Newspaper editorial pages, as once we knew them, may be dying. God, I hope not.
For if a newspaper has brains, it will show up on the editorial page. If a newspaper has a heart, it will show up on the editorial page. If a newspaper has courage, it will be most evident on the editorial page.
All those things — brains, heart and courage — are ephemeral, impossible to measure, and impossible to teach in a journalism class.
Yet those things are the building blocks on which any news organization builds its relationship with its community, its audience. That relationship is built over many years. It’s a lot like a marriage. Seriously.
Any lasting human relationship requires honesty. There will be mistakes, failure, occasionally broken trust. Marriages require forgiveness, over and over, and sometimes courage.
Building that kind of intimacy with a family of readers has been at the heart of newspapers’ success in the past. I think it may be an important key to how we rebuild relevance and excitement among our readers.
Many corporate owners of newspapers these days obviously disagree.
Some have banned editorial page endorsements as being more trouble than they’re worth. It’s rare today for newspapers to invest much in staff or other resources for editorial pages. No ads on that space equals no expenditures for it.
That’s as tragic, and as hopeless, as any form of suicide.
Publishers should see newspaper commentary as a vital means to build trust and to reinforce deep, lasting relationships with readers, even when it’s difficult and troublesome.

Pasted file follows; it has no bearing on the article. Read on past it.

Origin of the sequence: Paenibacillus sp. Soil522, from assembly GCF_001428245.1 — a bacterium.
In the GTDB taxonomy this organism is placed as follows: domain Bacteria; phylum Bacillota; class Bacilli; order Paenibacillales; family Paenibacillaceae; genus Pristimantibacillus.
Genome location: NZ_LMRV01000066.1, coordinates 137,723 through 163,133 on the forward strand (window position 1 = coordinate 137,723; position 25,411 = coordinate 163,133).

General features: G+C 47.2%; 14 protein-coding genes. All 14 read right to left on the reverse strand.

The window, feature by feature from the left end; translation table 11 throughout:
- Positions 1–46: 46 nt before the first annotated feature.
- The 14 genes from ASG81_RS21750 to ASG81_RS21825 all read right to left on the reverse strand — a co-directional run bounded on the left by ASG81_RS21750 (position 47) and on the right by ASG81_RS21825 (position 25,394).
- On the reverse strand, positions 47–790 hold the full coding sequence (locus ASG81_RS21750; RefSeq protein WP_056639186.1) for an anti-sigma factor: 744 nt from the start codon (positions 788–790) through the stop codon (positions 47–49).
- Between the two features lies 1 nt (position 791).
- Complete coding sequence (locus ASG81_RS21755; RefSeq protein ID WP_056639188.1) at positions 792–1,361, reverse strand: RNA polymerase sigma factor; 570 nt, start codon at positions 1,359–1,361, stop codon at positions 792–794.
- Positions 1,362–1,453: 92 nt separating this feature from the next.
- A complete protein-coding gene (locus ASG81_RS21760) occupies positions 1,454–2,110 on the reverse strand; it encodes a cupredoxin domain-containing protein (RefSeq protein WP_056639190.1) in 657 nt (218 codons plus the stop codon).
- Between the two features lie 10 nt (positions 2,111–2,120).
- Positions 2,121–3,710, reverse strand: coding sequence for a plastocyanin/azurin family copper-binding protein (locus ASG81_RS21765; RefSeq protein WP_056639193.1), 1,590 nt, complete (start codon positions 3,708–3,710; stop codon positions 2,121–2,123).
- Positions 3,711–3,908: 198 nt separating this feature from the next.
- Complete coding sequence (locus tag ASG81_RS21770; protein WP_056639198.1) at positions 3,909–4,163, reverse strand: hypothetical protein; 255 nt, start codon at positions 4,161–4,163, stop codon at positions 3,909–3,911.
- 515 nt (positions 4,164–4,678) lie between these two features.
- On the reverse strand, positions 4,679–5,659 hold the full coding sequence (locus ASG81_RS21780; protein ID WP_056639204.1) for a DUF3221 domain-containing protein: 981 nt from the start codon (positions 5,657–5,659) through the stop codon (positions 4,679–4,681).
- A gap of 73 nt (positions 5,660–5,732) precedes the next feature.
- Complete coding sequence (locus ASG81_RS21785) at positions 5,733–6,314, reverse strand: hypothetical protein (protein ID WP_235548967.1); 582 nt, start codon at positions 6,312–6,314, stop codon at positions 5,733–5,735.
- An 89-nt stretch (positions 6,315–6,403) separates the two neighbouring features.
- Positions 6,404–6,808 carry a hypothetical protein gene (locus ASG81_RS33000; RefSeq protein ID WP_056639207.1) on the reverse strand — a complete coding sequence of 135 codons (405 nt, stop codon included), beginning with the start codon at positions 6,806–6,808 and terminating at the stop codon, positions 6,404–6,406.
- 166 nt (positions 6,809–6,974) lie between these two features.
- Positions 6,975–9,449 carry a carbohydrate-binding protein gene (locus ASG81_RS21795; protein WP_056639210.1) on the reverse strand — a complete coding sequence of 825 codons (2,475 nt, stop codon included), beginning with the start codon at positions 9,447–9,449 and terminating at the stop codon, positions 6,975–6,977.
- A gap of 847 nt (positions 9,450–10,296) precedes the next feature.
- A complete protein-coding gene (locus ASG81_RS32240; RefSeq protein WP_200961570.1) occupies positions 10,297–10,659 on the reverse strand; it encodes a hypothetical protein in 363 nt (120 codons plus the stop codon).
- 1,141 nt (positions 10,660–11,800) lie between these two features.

I grew up in Tuscaloosa, Alabama, where the newspaper’s publisher was Pulitzer winner Buford Boone. My conservative parents did not always agree with the more liberal Mr. Boone, but they read the paper and respected it while disagreeing often.
As I recall the dinner table conversations, their feelings often were intense, even passionate. Their loyalty over decades was in direct proportion to that passion.
When I retired as publisher of The Daily News in Galveston, Texas, a reader paid me what I still see as the ultimate compliment.
“I really didn’t think you were always right,” he said, “but I thought you were always trying to be.”
It was my friend’s way of saying he admired the newspaper’s willingness to take the risk of leadership, even when it was controversial or inconvenient. I still believe that risk is worth it.
Newspaper leaders have to make themselves vulnerable to risk. They must have the bravery to boldly argue for a better tomorrow. Otherwise we’re just a bunch of damn bulletin boards. The internet handles that role better than we do.
Newspapers, to have a future, must engage the brains, hearts and hopes of their readers. And if we don’t, shame on all of us.
Dolph Tillotson is chairman of Southern Newspapers, Inc.